Can produce isoelectric EEG without metabolic toxicity. Improves neurologic outcome in cases of incomplete global ischemia (although in experimental studies on rats, the amount of tissue injury was greater than with thiopental).

Shorter acting and less myocardial depression than with barbiturates

Isoflurane is a safe and reliable anesthetic gas with a long history of clinical application. In recent years, its protection function to the human body has been widely recognized, and nowadays isoflurane for cerebral protection has been widely studied, and the stable effect of isoflurane has satisfied many researchers. Basic studies have shown that isoflurane's protection of brain tissue after ischemia/reperfusion involves a variety of signaling pathways and effector molecules. Even though many signaling pathways have been described, more and more studies focus on exploring their mechanisms of action, in order to provide strong evidence for clinical application. This could prompt the introduction of isoflurane therapy to clinical patients as soon as possible 1).

Isoflurane enhances BBB permeability in a time- and concentration-dependent manner. We demonstrate that, mechanistically, isoflurane disturbs the organization of membrane lipid nanodomains and triggers caveolar transport in brain endothelial cells. BBB tightness re-establishes directly after the termination of anesthesia, providing a defined window for drug delivery. In a therapeutic glioblastoma trial in mice, simultaneous exposure to isoflurane and cytotoxic agent improves the efficacy of chemotherapy.

Combination therapy, involving isoflurane-mediated BBB permeation with drug administration has far-reaching therapeutic implications for CNS malignancies 2).

This study was carried out to compare the cerebral and systemic circulatory effect of halothane and isoflurane. Six mongrel dogs were anesthetized with 1.3 minimal alveolar concentration (MAC) (1%) halothane and were compared with six mongrel dogs anesthetized with 1.3 MAC (1.5%) isoflurane. Likewise, 6 dogs anesthetized with 1.7 MAC (1.3%) halothane were compared with 6 dogs anesthetized with 1.7 MAC (2%) isoflurane. Blood flow (using the radioactive microsphere technique) and cardiovascular measurements were obtained 2 hours after the induction of anesthesia and were repeated 5 more times at hourly intervals. The heart rate was similar in all groups of dogs, except that it was significantly lower with 1.7 MAC halothane. The mean arterial pressure was statistically higher with isoflurane at both concentrations than with halothane. The cardiac index was similar in all groups, except with 1.7 MAC isoflurane, when it was higher. At the early measurements, total cerebral blood flow (CBF) was above “normal” levels in all groups. At 1.3 MAC, the total CBF tended to be lower with isoflurane, but did not reach statistically significant levels. Blood flow decreased over time in all groups. The cerebral vascular resistance (CVR) mirrored the changes in blood flow, showing no difference between agents at 1.7 MAC, but the CVR with isoflurane was significantly higher at 1.3 MAC than it was with halothane. Regional cerebral blood flow showed marked differences. Regional flow to the hemispheres and the cortical gray matter showed that isoflurane tended to produce lower blood flow, particularly at the 1.3 MAC concentration. The reverse was true in the posterior fossa structures, with the brain stem and cerebellum showing higher blood flows with isoflurane, particularly at 1.7 MAC. Isoflurane may have several advantages over halothane for neurosurgical procedures 3).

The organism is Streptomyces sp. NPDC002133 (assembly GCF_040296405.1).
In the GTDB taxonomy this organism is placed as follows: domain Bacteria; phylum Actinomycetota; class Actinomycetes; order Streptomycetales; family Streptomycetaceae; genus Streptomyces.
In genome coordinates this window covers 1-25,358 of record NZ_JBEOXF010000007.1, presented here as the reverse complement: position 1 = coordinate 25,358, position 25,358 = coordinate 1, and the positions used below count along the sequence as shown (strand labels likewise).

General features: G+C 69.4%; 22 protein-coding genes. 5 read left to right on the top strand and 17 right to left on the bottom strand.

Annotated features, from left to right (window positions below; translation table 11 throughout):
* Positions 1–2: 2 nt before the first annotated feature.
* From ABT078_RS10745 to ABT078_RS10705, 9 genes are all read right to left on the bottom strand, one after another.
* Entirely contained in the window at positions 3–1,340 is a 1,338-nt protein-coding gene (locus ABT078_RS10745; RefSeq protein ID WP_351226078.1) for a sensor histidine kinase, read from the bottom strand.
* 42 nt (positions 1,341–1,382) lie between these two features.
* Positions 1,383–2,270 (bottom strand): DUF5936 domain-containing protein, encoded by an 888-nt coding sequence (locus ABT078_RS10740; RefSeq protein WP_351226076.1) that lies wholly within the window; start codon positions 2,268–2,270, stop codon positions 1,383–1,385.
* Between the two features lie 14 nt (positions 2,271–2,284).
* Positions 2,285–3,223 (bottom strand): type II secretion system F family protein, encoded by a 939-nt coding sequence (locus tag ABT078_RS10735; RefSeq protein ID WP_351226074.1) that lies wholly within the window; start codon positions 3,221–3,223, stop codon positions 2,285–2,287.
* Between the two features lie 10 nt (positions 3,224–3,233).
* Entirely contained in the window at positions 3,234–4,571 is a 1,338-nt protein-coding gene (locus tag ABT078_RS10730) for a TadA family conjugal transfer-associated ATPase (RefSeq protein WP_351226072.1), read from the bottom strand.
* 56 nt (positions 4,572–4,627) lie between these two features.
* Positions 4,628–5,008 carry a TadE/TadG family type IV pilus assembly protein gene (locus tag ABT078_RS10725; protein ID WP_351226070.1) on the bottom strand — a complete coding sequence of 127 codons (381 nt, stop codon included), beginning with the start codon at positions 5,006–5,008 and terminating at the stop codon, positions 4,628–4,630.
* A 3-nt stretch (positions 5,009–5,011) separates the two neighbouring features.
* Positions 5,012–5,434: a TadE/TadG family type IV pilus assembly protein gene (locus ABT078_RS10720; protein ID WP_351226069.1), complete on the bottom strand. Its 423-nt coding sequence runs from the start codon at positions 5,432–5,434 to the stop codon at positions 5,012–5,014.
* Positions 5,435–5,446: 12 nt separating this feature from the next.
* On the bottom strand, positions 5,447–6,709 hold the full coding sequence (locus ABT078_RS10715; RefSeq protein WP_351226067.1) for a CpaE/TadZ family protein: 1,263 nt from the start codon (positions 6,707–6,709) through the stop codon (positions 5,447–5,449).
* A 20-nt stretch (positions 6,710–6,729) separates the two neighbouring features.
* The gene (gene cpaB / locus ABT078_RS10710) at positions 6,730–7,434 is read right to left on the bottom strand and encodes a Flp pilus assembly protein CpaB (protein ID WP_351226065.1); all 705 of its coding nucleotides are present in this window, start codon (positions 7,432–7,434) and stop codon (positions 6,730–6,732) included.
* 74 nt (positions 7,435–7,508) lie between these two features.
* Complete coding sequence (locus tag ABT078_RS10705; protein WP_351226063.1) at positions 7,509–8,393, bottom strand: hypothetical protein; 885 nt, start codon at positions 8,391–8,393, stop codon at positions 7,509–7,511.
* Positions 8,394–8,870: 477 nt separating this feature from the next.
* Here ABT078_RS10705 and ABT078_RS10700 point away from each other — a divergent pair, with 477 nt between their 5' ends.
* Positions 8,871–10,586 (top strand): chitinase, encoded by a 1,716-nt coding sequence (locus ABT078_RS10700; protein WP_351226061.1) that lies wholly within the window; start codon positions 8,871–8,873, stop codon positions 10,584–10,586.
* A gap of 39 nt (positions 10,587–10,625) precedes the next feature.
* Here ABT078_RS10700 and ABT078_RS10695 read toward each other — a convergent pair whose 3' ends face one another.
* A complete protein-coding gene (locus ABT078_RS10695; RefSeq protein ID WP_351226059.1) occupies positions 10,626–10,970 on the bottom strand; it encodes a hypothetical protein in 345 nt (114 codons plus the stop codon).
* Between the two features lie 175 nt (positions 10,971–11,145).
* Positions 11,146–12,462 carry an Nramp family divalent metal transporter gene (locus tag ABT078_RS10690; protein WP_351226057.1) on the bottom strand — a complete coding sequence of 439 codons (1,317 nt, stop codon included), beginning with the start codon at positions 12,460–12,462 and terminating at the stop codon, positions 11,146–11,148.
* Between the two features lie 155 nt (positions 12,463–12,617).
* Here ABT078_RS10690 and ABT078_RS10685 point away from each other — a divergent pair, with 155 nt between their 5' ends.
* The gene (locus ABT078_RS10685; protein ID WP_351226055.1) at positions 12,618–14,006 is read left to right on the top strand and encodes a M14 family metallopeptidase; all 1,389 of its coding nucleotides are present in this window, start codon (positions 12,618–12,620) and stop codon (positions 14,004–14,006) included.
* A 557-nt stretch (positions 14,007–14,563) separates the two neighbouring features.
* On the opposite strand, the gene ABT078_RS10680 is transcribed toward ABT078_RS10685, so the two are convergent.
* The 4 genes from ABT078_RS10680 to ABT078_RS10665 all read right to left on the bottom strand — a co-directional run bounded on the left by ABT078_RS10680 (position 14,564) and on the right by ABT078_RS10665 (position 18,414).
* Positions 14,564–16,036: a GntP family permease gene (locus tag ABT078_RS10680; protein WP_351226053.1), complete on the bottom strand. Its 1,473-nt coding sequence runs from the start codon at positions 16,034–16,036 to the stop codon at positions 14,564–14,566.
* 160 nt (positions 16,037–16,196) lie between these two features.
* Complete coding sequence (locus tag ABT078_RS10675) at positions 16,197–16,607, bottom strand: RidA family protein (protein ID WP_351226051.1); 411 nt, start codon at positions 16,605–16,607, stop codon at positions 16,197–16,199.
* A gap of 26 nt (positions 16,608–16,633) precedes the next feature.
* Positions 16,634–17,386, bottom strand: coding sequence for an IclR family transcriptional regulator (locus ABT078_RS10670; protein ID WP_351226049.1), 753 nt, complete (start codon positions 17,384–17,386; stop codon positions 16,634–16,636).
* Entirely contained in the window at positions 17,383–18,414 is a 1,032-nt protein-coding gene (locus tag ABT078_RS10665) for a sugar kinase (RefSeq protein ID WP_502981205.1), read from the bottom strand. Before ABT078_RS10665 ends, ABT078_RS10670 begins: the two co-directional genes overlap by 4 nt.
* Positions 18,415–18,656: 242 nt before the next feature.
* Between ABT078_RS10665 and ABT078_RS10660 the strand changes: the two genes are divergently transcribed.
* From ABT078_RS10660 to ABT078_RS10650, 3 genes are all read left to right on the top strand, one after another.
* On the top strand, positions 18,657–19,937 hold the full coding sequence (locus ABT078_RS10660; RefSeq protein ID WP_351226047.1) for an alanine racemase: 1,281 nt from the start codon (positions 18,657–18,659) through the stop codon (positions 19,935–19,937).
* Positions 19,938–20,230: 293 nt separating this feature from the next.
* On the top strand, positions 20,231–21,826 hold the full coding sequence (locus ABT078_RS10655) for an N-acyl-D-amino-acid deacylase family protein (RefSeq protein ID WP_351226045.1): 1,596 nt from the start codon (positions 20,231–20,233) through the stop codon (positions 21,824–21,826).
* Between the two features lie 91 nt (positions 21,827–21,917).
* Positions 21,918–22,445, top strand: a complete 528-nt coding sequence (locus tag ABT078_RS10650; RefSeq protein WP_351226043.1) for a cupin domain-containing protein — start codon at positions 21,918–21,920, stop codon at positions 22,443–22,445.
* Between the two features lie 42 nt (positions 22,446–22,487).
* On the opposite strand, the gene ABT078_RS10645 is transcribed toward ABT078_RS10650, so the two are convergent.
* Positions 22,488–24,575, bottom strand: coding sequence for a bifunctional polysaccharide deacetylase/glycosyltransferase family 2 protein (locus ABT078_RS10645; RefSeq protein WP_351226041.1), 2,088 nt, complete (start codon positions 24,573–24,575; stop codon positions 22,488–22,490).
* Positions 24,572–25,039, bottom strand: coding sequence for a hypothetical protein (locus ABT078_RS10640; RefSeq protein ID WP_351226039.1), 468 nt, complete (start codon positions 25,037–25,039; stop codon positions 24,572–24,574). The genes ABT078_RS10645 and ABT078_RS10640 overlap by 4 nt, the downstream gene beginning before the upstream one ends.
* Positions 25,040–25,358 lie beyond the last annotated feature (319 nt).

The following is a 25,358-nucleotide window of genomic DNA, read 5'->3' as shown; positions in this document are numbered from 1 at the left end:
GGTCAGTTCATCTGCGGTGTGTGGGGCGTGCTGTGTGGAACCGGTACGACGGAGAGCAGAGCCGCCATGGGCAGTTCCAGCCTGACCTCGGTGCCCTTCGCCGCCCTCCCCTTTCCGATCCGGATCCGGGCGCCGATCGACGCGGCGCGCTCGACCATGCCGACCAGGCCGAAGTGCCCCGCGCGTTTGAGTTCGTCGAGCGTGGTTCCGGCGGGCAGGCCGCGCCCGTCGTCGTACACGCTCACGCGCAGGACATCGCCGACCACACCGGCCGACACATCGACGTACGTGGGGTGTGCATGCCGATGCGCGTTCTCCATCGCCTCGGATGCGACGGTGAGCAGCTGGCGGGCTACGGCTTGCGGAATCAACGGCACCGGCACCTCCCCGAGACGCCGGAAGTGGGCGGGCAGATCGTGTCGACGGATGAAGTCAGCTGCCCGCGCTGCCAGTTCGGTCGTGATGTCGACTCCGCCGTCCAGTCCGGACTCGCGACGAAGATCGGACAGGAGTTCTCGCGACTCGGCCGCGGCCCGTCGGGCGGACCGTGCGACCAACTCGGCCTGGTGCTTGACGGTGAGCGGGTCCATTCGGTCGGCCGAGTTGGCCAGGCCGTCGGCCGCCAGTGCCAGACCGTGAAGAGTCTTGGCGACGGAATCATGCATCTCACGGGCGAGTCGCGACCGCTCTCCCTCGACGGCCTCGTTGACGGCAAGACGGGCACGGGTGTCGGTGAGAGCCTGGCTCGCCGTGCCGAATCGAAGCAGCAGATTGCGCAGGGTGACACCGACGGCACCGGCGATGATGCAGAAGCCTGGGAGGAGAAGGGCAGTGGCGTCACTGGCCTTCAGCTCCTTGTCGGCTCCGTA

Chen SJ, Yuan XQ, Xue Q, Lu HF, Chen G. Current research progress of isoflurane in cerebral ischemia/reperfusion injury: a narrative review. Med Gas Res. 2022 Jul-Sep;12(3):73-76. doi: 10.4103/2045-9912.330689. PMID: 34854416.
Spieth L, Berghoff SA, Stumpf SK, Winchenbach J, Michaelis T, Watanabe T, Gerndt N, Düking T, Hofer S, Ruhwedel T, Shaib AH, Willig K, Kronenberg K, Karst U, Frahm J, Rhee JS, Minguet S, Möbius W, Kruse N, von der Brelie C, Michels P, Stadelmann C, Hülper P, Saher G. Anesthesia triggers drug delivery to experimental glioma in mice by hijacking caveolar transport. Neurooncol Adv. 2021 Sep 20;3(1):vdab140. doi: 10.1093/noajnl/vdab140. PMID: 34647026; PMCID: PMC8500692.
Boarini DJ, Kassell NF, Coester HC, Butler M, Sokoll MD. Comparison of systemic and cerebrovascular effects of isoflurane and halothane. Neurosurgery. 1984 Sep;15(3):400-9. PubMed PMID: 6483155.
  • isoflurane.txt
  • Last modified: 2021/12/02 23:49
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